FARMINGTON HILLS, Mich., March 21, 2017 /PRNewswire/ -- Every organization at some point will have to deal with adversity. At the speed news now spreads, having an online crisis plan in place is a necessity. When dealing with a disrupting event that spreads online, organizations should consider the following fundamental guidelines:
1. Actively listen for "brand" mentions
If you want to mitigate trouble online, you must be alert to what is being said about your organization. Are online conversations taking place about your "brand?" If so, are they positive or negative?
2. Monitor your social spaces constantly
It's critical to constantly monitor what people are commenting and sharing. To help expedite, numerous social medial listening tools — like Google Analytics, Social Mention, Hootsuite, Tweetdeck, and Topsy — can identify trends.
3. Have A Consistent Presence
Nothing looks worse than an organization that never communicates except when absolutely forced to do so. An active and steady presence on the social pages you own will help you be better prepared for a potential crisis.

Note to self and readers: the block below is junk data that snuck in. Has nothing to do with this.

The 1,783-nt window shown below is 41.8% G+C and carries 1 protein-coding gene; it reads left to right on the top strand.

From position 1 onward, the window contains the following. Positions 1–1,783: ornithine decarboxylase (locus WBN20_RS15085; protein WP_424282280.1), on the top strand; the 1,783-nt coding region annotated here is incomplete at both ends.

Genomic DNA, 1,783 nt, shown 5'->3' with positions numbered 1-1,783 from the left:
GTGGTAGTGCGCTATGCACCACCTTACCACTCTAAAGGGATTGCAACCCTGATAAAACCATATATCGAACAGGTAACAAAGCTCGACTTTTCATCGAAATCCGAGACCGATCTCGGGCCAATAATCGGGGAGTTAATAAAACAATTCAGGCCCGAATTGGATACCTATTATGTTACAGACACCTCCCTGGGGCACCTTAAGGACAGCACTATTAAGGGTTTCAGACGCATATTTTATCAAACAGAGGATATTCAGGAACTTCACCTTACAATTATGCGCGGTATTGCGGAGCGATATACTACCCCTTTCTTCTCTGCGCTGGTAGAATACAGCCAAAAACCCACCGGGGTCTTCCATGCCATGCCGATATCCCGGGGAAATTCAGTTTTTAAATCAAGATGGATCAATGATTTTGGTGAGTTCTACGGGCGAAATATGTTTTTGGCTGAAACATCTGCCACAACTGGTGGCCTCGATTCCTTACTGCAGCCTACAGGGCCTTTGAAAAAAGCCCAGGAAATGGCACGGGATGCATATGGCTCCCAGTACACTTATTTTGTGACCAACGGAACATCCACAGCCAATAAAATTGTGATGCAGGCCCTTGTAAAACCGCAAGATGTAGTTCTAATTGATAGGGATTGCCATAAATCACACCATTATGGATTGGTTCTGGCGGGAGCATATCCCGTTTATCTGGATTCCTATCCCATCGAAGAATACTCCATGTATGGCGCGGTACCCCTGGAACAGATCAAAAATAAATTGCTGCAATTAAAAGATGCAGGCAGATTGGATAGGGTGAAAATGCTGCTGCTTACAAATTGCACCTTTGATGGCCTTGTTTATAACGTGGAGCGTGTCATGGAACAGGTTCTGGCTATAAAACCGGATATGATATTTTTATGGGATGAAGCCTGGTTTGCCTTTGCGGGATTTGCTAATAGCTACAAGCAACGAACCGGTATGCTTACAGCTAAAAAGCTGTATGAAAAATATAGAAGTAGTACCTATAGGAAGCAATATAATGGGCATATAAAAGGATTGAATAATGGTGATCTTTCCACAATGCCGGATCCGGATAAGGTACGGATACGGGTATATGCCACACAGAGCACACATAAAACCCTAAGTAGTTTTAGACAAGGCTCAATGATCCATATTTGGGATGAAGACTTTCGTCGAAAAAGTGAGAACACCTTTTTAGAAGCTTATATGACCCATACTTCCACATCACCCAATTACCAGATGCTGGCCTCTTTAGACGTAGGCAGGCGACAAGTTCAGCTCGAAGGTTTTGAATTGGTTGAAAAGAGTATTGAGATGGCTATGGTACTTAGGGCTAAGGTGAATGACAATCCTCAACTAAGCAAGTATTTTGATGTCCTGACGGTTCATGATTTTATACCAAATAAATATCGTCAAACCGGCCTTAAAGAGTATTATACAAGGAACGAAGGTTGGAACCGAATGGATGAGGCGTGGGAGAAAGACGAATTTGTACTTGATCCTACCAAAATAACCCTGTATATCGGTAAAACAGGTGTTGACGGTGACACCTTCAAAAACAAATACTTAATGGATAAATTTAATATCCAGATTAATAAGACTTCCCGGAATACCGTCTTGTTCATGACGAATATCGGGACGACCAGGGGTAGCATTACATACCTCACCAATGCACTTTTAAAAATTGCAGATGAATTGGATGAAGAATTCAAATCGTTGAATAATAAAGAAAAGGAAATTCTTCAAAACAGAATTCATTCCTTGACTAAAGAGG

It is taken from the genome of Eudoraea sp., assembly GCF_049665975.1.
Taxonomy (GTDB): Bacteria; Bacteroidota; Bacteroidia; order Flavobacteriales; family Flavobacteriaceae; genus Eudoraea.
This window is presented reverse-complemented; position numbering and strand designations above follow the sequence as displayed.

4. Respond Swiftly and Honestly
This is perhaps one of the most important ways to avoid a crisis. Just like with the news media, even if you don't have an immediate answer, just letting people know you are listening and care about what's going on will help soften stressful situations.
5. Include Your Communications and Legal Teams
Being prepared for an online crisis means establishing a protocol in advance that includes not only your social/online specialists, but also your PR and legal teams. Concise messaging that is consistent with the organization's policies and positions is essential to any crisis strategy.
6. Have a Plan of Action
Make certain you have a detailed plan on how you will execute if an online crisis occurs, including:
- Establishing the crisis team. In addition to your online, PR and legal teams, think about who else needs to be included. Consider every area of your organization.
- Knowing the chain of command in a crisis. What should the approval process look like? Who should be responsible for what? And what does the timeline look like?
- Brainstorming potential scenarios. In any organization, there are dozens — if not more — of potential situations that could develop into a crisis. Work with your team to identify these scenarios and develop a "response template."
For more 30 years, Detroit-area Marx Layne & Company has provided outstanding, results-oriented communications counsel to a broad spectrum of clients in the business, government and non-profit sectors. For more information on crisis communication and media relations, visit MarxLayne.com.
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SOURCE Marx Layne & Company